The Phillies begin spring training in Clearwater, Florida, on Feb. 14. Leading up to the first workout, we will take a daily look at the important issues and storylines of camp.
The start of spring training is always a time for optimism. The sun shines, the palms sway and everyone pats each other on the back and says, “Good to see ya, how was your winter?” There are no slumps, the ERAs are pristine and everyone is in first place.
And as for those nagging injuries of the previous season … well, they’re all healed.
That’s the hope, at least.
For the Phillies, there is no bigger issue coming into this camp than the health of building-block pitcher Aaron Nola, who missed the final two months of the 2016 season with a strained right elbow.
The team and the pitcher took a conservative path to recovery — rest, a PRP injection and a rehab program that stretched well into the fall months. By the conclusion of the rehab program, Nola was back up on a bullpen mound throwing pain-free. He started his wintertime throwing program around Christmas and recently proclaimed himself to be completely healthy.
That’s good news. Really good news.
The truest gauge of the health of Nola’s elbow won’t come until camp begins, until he goes through the springtime progressions that all big-league starters must scale before being ready to throw 100 or more pitches in April. There will be the bullpen sessions, the throwing of live (full-speed) batting practice, the bump in intensity that comes with the start of the Grapefruit League season and finally the tests of pitching into the middle innings, raising a pitch count to close to 100 and having to bear down against a competing hitter in a game situation.
Oh, hello, Mr. Bautista.
Only when Nola clears these hurdles will we have a clearer picture of the health of his elbow.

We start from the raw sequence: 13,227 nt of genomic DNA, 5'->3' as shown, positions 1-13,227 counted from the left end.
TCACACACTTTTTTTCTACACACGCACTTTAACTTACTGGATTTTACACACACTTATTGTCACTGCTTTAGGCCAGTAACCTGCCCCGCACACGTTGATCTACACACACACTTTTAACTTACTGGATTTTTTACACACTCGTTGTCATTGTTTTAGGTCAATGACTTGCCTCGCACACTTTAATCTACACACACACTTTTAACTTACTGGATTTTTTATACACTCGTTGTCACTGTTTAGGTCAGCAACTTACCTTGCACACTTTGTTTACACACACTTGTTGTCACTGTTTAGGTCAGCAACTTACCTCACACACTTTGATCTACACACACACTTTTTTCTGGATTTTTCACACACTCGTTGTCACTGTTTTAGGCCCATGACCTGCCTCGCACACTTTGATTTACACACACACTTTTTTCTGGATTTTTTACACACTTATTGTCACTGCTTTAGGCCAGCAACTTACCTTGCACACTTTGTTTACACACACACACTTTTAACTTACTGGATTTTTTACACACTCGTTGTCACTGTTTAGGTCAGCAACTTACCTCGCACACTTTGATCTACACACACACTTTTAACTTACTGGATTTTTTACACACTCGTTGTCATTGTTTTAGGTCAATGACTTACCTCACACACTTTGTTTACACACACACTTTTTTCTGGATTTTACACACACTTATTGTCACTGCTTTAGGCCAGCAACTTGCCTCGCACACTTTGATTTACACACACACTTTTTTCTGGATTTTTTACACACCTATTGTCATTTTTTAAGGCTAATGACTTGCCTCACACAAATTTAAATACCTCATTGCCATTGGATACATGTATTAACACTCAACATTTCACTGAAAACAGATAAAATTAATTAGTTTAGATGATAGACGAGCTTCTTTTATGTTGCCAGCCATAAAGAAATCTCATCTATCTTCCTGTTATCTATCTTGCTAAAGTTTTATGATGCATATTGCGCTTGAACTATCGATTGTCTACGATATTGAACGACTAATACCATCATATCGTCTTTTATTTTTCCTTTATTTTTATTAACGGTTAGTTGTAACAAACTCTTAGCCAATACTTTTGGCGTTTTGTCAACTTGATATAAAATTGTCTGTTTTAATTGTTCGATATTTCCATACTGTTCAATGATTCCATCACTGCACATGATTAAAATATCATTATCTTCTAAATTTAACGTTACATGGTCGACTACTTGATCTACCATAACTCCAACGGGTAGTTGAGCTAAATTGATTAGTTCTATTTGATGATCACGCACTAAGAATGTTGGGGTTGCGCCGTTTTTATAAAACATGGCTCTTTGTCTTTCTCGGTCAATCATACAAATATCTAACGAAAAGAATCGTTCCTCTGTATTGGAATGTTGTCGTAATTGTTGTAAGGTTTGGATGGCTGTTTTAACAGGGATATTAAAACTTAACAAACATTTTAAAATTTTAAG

Until then, we have the appraisals of the pitcher and those close to him, and their pre-spring insights do provide reason for optimism.
“I feel like the injury is past me,” the pitcher said recently. “I feel back to normal. My arm is all good. One-hundred percent.”
“Everything I’ve heard from last fall all the way through the present has been positive,” general manager Matt Klentak said.
While optimistic, manager Pete Mackanin remains pragmatic about Nola’s condition.
“He says he feels great,” Mackanin said. “But there’s always that concern. He had the issue, he rested it, but there was no surgery, nothing like that, so you always wonder. So therefore, I’m anxious to see how he looks in the spring, and as we get deeper into the spring hopefully he’ll have no ill effects and he’ll stay strong.
“Then you get into the season — you know, you’re always worried, especially about your starters who you rely on every fifth day. I’m going to be nervous the whole year that one day (head athletic trainer) Scott Sheridan doesn’t come into my office and say, ‘Pete, his elbow is bothering him.’ You don’t want that to happen. So, yeah, you’re always thinking about it and worrying about it.”
Of course, managers and front office men have this concern about all pitchers. The elite pitching arm is one of the most valuable commodities in pro sports — and also one of the most fragile.
Nola, 23, is a huge part of the Phillies’ present and future. The club selected him with the seventh overall pick in the 2014 draft after he’d fashioned a stellar career at LSU. He ascended to the big leagues a year later and recorded a 3.12 ERA in his first 25 big-league starts before hitting a rough patch last summer.
Nola’s ERA over his last eight starts of 2016 was an unsightly 9.82. The big reason for his struggle was a loss of his pinpoint fastball command, a lifelong strength, possibly because of a slip in his mechanics. Nola’s confidence took a hit but, as a competitor, he plowed on through what many saw as a normal growing pain for a young big-league starter. Finally, on July 28 in Atlanta, he over-did. He felt something in his elbow, was diagnosed with a sprained ulnar collateral ligament and a strained flexor tendon and was shut down for the remainder of the season.
Time will tell if Nola’s health issue is indeed behind him.
If he passes all his tests in spring training, he will be in the team’s five-man rotation with Jerad Eickhoff, Jeremy Hellickson, Vince Velasquez and Clay Buchholz.
The Phillies have coverage if Nola does not pass the tests that will come these next two months in Florida. The team has built significant young starting pitching depth at the upper level of the minor leagues, led by Zach Eflin, Jake Thompson, Adam Morgan and Alec Asher, a quartet that combined to make 47 starts in the majors last season.
But it goes without saying that the Phillies prefer to have Nola in the rotation come the first week of April. It will mean that he passed all the tests that spring training brought his way and that will be really good news for a pitcher that is important to this club now and in the future.
Next: Day 3 – A look at some of the young prospects in camp